But something was happening. It was backfiring upon Charles, his whole plot had backfired—he’d pushed Sahr beyond the limit, and made him feel stupid and, more importantly, vulnerable. He should’ve picked up on Sahr’s critical evaluation look faster, showing skepticism and negative thoughts, but he took a risky, desperate last move and stabbed Sahr in the side by pointing out Sahr’s lack of education and illiteracy. Sahr looked at the briefcase, and then the fish. He put two and two together, and snatched the diamond.
“You son a bitch. You never were going to pay me, you arrogant white man. You think because I’m African I’m that stupid to fall for plot? Is that why you had me come alone, so that I couldn’t read that these are ten dollar bills, instead of one hundred dollar bills?” Sahr quivered with anger; his fists had clenched as fast as his jaw had. His face became even darker as blood rushed to his head in his anger. “I came to help myself, to help my people, to make a difference in my life, not a difference in yours! I did not come here to make you rich!”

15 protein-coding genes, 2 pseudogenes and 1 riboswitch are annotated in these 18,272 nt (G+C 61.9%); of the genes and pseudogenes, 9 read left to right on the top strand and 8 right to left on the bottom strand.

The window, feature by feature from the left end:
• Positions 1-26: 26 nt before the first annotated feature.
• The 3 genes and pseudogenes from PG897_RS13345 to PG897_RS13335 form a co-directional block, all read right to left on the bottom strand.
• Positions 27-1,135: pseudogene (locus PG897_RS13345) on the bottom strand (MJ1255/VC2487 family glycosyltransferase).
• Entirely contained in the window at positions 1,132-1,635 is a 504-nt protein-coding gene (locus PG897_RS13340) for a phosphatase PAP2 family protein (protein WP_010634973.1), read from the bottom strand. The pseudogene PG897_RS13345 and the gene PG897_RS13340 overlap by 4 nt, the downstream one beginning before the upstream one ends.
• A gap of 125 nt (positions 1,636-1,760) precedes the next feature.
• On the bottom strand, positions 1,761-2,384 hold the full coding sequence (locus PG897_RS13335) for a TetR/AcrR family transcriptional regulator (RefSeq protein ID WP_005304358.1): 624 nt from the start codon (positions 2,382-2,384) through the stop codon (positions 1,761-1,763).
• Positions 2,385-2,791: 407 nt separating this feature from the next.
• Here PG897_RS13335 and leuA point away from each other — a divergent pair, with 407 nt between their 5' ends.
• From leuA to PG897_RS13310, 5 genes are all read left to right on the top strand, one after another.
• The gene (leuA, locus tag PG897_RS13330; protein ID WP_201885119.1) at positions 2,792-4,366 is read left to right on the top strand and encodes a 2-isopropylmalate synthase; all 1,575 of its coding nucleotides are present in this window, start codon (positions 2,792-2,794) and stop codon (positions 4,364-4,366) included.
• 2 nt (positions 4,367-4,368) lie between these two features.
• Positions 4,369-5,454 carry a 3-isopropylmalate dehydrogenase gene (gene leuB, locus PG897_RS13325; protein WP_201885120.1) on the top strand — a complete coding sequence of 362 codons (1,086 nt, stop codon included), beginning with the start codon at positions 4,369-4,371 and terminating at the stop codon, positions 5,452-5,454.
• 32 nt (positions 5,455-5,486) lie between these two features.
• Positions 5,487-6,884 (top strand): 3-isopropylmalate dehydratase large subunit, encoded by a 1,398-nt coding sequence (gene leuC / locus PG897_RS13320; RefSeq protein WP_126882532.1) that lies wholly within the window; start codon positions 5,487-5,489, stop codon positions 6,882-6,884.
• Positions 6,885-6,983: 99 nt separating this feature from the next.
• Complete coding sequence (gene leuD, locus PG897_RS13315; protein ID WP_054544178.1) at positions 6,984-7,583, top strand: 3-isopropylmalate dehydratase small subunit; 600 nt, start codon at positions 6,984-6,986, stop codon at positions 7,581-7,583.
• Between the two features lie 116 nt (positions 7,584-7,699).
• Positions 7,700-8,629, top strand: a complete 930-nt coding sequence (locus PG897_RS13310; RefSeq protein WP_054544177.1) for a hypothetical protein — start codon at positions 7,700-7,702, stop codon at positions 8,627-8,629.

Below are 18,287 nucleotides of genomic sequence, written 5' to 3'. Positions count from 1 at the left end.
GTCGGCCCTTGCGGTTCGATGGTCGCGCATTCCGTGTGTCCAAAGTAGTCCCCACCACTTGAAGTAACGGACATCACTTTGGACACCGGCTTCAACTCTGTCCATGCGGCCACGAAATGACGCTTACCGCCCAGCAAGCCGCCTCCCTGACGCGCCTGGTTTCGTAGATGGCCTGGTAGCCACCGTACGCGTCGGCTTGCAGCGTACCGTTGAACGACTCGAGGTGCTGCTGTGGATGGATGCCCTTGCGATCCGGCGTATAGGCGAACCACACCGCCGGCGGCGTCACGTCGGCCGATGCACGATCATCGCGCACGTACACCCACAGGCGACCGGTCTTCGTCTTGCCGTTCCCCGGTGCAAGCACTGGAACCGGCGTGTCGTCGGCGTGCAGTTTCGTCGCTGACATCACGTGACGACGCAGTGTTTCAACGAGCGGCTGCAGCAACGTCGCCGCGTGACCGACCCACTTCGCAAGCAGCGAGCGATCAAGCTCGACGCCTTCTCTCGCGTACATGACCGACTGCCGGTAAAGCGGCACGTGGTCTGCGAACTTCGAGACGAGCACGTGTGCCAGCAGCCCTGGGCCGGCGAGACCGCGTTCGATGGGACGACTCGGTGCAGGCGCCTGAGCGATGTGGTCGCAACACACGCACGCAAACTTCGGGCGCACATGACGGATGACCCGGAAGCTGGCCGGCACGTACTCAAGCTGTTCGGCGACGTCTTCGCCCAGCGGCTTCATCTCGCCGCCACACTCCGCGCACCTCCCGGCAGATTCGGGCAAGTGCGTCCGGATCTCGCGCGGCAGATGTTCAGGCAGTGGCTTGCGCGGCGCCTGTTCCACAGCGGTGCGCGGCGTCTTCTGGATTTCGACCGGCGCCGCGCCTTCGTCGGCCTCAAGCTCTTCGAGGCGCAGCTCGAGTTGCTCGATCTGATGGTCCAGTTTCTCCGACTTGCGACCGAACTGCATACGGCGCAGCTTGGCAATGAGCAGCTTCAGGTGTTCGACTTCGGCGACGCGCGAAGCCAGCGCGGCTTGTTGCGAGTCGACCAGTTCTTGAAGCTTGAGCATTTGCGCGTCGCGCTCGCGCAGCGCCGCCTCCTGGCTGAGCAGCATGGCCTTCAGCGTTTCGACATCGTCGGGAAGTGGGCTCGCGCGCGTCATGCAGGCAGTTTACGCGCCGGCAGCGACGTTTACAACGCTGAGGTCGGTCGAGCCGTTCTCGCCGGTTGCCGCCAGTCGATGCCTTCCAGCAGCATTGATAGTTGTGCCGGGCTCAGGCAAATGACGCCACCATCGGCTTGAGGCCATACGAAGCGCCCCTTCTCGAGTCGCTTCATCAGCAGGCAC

Goddamn niggers. Charles’ suave style, voice, and clothing all changed. His voice became hostile, he packed up his briefcase, secured it in his jacket, and put it on. He stiffened, and his fists too curled. “Let me bring you a small newsflash, you African ape. No one gives a shit about you, Sahr. No one travels thousands of miles to buy you! No one pays hundreds of millions of dollars for you, you ignorant twat! None of this has to do with you”—
“Oh I see, so you don’t care about us! I understand it all now! It’s just about the money, isn’t it? You never gave a hair about me, this lunch, or my story! I thought you cared”—
“You seem to think that I actually rat’s ass about Africa and your people. We used to bring you niggers by shipload into where you stand now, you ape! People like Conrad put you back in line, and described you for what you are, a bloody savage!”